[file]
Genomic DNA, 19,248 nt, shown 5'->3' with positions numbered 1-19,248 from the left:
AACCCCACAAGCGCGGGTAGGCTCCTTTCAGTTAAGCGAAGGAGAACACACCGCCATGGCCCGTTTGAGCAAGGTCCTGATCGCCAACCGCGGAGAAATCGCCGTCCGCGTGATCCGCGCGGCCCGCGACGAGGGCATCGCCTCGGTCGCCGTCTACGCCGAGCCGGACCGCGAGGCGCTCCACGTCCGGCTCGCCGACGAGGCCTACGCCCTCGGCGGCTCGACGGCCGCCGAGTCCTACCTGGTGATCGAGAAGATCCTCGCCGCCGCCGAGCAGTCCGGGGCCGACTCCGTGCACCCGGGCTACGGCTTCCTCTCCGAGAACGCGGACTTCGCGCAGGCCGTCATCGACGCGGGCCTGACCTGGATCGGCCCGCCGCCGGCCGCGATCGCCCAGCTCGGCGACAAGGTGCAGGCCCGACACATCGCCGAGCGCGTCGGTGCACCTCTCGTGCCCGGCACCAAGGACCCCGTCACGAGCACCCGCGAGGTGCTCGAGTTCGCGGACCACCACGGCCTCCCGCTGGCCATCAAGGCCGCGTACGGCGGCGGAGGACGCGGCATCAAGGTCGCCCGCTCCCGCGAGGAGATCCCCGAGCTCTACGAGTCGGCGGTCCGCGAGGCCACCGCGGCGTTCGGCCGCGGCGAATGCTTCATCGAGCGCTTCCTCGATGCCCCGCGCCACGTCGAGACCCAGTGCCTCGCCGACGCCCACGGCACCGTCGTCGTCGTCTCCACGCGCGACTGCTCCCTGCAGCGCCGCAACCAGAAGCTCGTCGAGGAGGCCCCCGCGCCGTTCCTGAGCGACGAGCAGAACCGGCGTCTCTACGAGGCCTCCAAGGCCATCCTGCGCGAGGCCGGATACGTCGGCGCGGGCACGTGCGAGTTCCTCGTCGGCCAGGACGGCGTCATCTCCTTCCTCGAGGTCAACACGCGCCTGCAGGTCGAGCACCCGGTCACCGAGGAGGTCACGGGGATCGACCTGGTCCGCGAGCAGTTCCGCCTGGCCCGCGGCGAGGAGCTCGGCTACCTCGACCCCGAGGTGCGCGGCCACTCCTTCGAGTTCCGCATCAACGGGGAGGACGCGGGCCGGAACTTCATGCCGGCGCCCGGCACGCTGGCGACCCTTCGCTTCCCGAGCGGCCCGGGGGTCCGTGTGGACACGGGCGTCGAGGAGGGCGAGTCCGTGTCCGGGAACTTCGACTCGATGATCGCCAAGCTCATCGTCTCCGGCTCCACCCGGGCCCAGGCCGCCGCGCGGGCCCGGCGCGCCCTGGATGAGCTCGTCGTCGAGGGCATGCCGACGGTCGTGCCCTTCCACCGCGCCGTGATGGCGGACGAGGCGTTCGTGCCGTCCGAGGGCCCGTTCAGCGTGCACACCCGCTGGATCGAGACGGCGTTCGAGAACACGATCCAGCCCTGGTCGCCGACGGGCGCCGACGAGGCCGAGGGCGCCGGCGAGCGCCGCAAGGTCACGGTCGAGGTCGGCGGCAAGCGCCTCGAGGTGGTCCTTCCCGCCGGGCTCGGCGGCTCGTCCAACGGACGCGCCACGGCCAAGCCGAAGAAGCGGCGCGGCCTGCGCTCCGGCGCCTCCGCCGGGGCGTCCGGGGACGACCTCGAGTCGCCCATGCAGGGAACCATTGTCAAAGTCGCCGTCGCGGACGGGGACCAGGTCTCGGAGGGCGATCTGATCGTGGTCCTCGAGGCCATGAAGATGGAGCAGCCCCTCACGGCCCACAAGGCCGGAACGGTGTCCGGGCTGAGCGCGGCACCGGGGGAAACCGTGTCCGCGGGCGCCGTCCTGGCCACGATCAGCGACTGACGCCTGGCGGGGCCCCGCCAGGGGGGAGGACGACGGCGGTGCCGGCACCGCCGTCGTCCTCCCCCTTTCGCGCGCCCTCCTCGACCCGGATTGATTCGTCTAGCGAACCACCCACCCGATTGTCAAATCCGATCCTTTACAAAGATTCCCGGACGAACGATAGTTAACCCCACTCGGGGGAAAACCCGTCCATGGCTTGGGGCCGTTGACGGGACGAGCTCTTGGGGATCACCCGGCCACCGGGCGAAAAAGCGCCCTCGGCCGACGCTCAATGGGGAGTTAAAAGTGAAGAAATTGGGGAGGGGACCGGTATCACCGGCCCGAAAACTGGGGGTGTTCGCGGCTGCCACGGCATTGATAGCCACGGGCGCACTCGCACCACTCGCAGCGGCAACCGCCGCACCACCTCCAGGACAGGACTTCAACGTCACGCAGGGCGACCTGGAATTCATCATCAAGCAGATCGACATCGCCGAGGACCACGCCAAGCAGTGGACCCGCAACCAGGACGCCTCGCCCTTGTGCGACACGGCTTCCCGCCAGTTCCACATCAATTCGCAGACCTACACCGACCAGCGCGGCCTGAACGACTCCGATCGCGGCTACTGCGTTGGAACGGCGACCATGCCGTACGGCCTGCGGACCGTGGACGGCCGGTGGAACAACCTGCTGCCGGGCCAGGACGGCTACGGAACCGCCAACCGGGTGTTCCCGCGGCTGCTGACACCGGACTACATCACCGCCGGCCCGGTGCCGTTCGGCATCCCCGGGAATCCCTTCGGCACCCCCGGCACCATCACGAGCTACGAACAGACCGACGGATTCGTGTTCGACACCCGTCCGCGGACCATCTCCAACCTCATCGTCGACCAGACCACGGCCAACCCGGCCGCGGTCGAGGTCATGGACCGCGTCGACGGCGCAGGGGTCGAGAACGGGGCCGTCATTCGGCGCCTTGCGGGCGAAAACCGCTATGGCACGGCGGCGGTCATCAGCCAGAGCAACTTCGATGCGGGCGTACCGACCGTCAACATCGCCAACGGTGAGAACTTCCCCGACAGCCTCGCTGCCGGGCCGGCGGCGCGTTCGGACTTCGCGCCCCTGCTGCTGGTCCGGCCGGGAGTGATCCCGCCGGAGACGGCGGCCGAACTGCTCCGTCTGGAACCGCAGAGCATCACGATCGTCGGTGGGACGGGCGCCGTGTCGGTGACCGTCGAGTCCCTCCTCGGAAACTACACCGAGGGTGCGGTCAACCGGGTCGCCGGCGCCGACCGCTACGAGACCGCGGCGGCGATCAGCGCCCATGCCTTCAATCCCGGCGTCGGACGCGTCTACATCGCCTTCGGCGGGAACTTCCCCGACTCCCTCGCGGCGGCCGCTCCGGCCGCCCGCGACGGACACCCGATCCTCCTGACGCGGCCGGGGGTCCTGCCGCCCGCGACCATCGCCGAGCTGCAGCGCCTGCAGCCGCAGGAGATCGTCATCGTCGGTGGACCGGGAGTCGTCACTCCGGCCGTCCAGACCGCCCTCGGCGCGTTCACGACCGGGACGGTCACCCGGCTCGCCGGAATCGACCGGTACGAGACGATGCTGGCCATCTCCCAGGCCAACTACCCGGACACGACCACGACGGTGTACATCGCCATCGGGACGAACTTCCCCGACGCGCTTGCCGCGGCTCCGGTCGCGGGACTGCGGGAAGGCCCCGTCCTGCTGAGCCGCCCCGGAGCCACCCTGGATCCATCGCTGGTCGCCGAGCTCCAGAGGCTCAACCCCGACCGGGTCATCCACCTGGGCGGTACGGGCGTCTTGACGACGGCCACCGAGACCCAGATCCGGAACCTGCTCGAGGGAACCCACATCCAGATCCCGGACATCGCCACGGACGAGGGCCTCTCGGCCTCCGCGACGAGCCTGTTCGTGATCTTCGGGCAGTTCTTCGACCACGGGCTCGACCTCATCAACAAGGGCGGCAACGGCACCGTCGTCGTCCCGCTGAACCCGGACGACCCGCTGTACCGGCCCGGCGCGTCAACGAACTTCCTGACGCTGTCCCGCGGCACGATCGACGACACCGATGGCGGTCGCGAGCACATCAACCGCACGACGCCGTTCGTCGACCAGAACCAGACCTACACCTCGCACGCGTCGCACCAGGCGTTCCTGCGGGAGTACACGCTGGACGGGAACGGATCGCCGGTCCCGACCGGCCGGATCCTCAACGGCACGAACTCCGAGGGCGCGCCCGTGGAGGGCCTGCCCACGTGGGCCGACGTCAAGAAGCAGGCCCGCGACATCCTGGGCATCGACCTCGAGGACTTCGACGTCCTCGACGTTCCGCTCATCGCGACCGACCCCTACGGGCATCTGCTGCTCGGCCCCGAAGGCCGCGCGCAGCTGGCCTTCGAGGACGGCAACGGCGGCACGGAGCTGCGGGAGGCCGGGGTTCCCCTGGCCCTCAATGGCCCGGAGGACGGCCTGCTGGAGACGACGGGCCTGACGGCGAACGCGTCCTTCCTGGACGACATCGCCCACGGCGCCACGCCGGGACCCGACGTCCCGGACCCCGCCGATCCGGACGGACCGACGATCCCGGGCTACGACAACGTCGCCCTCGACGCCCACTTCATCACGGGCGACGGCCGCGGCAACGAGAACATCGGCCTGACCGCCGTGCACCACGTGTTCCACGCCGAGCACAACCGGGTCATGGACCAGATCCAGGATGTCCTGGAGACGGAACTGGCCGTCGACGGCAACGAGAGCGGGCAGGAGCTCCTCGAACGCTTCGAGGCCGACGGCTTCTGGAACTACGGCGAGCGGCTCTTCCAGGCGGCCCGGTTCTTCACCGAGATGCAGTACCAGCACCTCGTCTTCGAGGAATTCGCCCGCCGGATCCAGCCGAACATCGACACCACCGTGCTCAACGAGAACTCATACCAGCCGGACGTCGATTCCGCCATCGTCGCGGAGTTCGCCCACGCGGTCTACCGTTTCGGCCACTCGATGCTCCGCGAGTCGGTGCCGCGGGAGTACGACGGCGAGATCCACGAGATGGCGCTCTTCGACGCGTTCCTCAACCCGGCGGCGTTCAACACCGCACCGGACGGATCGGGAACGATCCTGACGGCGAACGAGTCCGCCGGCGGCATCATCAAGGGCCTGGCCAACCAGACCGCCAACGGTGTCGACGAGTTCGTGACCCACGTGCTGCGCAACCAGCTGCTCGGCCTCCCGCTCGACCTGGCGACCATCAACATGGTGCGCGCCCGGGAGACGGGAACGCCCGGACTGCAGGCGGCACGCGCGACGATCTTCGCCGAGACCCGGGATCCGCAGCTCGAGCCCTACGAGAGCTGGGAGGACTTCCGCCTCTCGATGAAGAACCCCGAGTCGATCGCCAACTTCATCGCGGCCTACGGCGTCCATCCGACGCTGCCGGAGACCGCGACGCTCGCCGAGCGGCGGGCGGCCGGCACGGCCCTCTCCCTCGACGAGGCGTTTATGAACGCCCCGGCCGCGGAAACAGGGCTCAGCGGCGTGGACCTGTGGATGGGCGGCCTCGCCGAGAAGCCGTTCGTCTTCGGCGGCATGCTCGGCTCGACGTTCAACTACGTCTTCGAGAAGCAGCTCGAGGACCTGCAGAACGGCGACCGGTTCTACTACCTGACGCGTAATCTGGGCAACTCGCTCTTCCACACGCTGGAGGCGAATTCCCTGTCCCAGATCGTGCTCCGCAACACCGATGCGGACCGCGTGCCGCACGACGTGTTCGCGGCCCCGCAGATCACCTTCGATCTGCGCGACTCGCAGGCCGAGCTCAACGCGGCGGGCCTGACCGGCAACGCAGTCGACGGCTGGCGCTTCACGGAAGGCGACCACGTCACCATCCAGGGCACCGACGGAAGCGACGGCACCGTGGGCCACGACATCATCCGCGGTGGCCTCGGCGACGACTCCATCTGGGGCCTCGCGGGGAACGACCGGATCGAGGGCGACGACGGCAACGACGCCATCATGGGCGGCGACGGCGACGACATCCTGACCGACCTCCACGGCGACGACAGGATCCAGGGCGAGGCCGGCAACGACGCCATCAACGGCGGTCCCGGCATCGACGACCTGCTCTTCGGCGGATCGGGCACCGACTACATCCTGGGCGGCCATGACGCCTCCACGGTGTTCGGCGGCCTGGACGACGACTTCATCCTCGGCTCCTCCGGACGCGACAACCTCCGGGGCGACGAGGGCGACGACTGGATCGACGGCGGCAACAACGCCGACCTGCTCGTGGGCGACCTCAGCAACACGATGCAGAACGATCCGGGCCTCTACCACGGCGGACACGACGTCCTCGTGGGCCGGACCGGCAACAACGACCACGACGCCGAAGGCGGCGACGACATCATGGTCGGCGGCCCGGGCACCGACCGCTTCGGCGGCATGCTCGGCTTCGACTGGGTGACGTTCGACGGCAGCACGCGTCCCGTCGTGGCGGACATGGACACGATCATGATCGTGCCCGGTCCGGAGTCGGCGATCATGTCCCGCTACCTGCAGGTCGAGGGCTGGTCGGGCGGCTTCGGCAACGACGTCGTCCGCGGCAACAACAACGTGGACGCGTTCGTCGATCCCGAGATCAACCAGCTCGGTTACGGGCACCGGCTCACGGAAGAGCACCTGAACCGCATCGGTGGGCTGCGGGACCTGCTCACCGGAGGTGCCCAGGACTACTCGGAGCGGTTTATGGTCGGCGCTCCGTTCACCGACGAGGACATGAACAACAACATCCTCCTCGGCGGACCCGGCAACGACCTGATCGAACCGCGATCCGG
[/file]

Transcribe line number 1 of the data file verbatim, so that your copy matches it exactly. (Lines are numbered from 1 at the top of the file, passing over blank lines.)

Genomic DNA, 19,248 nt, shown 5'->3' with positions numbered 1-19,248 from the left: